Additional Services : Free Email Forwarding Allows customers to redirect inbound mail from several domains into one mailbox to eaither one or several email address you provide. We can also give you the option of web-based Imail where you can login to an email program without having your email forwarded or downloaded.
Website Redirection/Forwarding With Website Redirection/Forwarding, we can send anyone trying to go to your URL (http://www.your-domain-name.com) to your website hosted on geocities or other free provider. wherever it may be on the web we can point your doman to that web address. This enables you to have a simple and easy to remember Web address. It also allows you to move from one ISP provider to another.
How does Website Redirection work?
With Website Redirection you can use your domain as a website address which directs visitors to any existing website on the Internet. You can direct visitors to your website or another hosting provider.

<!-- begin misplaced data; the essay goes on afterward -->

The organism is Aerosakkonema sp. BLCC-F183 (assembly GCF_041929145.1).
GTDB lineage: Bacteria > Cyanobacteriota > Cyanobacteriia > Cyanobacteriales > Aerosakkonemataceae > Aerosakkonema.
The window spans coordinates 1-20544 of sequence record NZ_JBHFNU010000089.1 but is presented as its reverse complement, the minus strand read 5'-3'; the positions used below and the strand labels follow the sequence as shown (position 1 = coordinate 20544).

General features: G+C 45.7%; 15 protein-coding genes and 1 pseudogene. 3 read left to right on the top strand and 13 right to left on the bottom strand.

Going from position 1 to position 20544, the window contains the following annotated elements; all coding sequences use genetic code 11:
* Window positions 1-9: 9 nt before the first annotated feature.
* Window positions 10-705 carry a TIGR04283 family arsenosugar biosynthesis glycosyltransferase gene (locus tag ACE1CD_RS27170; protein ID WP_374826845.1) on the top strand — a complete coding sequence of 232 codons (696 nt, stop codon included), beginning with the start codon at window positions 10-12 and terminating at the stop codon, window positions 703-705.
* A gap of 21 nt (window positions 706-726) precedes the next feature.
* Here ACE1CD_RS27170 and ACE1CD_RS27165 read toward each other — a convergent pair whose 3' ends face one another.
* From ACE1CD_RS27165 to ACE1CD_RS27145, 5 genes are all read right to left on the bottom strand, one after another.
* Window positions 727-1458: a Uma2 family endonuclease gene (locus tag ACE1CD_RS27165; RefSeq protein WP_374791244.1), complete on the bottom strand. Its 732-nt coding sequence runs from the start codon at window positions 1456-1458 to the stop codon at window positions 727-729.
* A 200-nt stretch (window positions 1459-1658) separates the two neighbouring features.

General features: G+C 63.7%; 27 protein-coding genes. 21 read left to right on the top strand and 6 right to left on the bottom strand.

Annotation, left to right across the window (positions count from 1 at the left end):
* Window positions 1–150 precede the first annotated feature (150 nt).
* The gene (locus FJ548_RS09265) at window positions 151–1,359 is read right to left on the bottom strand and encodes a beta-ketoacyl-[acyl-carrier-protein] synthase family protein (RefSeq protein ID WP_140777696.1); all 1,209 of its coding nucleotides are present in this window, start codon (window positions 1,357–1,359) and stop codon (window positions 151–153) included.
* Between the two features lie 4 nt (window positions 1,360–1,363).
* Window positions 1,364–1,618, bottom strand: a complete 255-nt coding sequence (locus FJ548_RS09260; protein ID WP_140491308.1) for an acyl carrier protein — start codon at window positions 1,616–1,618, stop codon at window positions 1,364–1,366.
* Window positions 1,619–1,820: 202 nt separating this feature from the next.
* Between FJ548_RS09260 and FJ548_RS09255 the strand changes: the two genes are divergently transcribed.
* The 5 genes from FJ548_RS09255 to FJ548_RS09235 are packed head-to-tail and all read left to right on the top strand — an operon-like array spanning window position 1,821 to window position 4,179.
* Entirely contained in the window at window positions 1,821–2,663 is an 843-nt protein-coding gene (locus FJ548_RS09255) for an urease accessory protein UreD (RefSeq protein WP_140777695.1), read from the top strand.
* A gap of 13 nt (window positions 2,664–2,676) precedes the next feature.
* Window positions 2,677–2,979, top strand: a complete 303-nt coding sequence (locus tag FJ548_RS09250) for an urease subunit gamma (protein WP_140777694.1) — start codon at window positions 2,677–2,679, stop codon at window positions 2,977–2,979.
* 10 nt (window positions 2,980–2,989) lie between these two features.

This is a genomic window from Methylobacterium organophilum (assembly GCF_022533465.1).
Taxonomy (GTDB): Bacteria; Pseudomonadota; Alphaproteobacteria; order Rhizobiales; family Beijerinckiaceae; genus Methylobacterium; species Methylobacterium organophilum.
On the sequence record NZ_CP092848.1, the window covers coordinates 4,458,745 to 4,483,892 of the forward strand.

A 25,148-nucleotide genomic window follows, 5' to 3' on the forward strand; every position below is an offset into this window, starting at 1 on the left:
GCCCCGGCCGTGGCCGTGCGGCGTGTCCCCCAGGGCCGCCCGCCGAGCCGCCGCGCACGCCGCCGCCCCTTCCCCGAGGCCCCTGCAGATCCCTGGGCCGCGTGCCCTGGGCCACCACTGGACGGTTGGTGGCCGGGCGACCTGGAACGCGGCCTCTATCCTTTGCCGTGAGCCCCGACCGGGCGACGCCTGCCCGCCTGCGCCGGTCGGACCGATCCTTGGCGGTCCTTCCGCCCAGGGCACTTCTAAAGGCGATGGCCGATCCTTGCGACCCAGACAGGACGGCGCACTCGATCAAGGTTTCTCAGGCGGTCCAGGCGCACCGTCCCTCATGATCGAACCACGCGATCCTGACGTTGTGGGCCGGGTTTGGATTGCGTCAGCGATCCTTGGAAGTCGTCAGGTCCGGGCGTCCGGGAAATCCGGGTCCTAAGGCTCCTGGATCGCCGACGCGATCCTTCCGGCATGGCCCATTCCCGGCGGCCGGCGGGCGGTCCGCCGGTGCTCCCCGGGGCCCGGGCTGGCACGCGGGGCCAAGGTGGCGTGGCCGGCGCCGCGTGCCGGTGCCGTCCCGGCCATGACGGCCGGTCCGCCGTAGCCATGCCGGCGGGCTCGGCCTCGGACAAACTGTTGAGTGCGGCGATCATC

What's the difference between Standard and Stealth Redirection?
There are 2 different types of Website Redirection from which to choose. You can apply either feature to any number of your domains.
Standard Redirection sends your domain visitors to any website you specify. The true address of the destination website - not your domain name - will display in the viewer's browser.
Stealth Redirection sends your domain visitors to any website you specify, just like Standard Redirection, with one difference: your domain continues to display in your visitor's browser when they reach the website and while visiting any page in that website.
Email Forwarding for your domain